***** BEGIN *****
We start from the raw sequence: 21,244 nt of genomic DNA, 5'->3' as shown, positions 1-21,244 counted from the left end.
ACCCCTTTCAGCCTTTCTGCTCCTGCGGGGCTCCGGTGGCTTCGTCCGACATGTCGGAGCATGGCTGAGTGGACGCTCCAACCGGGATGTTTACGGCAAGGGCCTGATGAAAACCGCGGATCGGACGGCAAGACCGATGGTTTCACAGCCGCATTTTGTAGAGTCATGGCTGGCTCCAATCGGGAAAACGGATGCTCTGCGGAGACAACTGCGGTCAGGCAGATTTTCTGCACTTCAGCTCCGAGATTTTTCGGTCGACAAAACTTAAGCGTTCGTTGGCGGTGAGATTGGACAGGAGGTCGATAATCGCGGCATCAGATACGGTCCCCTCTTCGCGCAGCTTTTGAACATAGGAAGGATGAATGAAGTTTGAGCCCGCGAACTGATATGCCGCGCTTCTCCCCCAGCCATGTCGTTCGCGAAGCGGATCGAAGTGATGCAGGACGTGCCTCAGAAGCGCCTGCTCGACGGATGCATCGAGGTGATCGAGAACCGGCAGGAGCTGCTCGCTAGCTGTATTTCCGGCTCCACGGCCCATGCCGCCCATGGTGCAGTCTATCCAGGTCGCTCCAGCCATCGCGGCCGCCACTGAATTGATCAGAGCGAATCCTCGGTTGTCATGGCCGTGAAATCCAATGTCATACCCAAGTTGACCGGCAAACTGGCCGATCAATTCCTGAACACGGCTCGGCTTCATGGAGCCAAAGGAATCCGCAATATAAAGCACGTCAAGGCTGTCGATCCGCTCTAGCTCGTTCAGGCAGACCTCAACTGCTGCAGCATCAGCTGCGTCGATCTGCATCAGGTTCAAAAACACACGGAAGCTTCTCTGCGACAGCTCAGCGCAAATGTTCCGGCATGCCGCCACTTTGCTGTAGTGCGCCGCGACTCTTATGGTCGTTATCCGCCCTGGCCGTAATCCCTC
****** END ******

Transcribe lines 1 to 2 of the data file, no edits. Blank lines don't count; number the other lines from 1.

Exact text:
We start from the raw sequence: 21,244 nt of genomic DNA, 5'->3' as shown, positions 1-21,244 counted from the left end.
ACCCCTTTCAGCCTTTCTGCTCCTGCGGGGCTCCGGTGGCTTCGTCCGACATGTCGGAGCATGGCTGAGTGGACGCTCCAACCGGGATGTTTACGGCAAGGGCCTGATGAAAACCGCGGATCGGACGGCAAGACCGATGGTTTCACAGCCGCATTTTGTAGAGTCATGGCTGGCTCCAATCGGGAAAACGGATGCTCTGCGGAGACAACTGCGGTCAGGCAGATTTTCTGCACTTCAGCTCCGAGATTTTTCGGTCGACAAAACTTAAGCGTTCGTTGGCGGTGAGATTGGACAGGAGGTCGATAATCGCGGCATCAGATACGGTCCCCTCTTCGCGCAGCTTTTGAACATAGGAAGGATGAATGAAGTTTGAGCCCGCGAACTGATATGCCGCGCTTCTCCCCCAGCCATGTCGTTCGCGAAGCGGATCGAAGTGATGCAGGACGTGCCTCAGAAGCGCCTGCTCGACGGATGCATCGAGGTGATCGAGAACCGGCAGGAGCTGCTCGCTAGCTGTATTTCCGGCTCCACGGCCCATGCCGCCCATGGTGCAGTCTATCCAGGTCGCTCCAGCCATCGCGGCCGCCACTGAATTGATCAGAGCGAATCCTCGGTTGTCATGGCCGTGAAATCCAATGTCATACCCAAGTTGACCGGCAAACTGGCCGATCAATTCCTGAACACGGCTCGGCTTCATGGAGCCAAAGGAATCCGCAATATAAAGCACGTCAAGGCTGTCGATCCGCTCTAGCTCGTTCAGGCAGACCTCAACTGCTGCAGCATCAGCTGCGTCGATCTGCATCAGGTTCAAAAACACACGGAAGCTTCTCTGCGACAGCTCAGCGCAAATGTTCCGGCATGCCGCCACTTTGCTGTAGTGCGCCGCGACTCTTATGGTCGTTATCCGCCCTGGCCGTAATCCCTC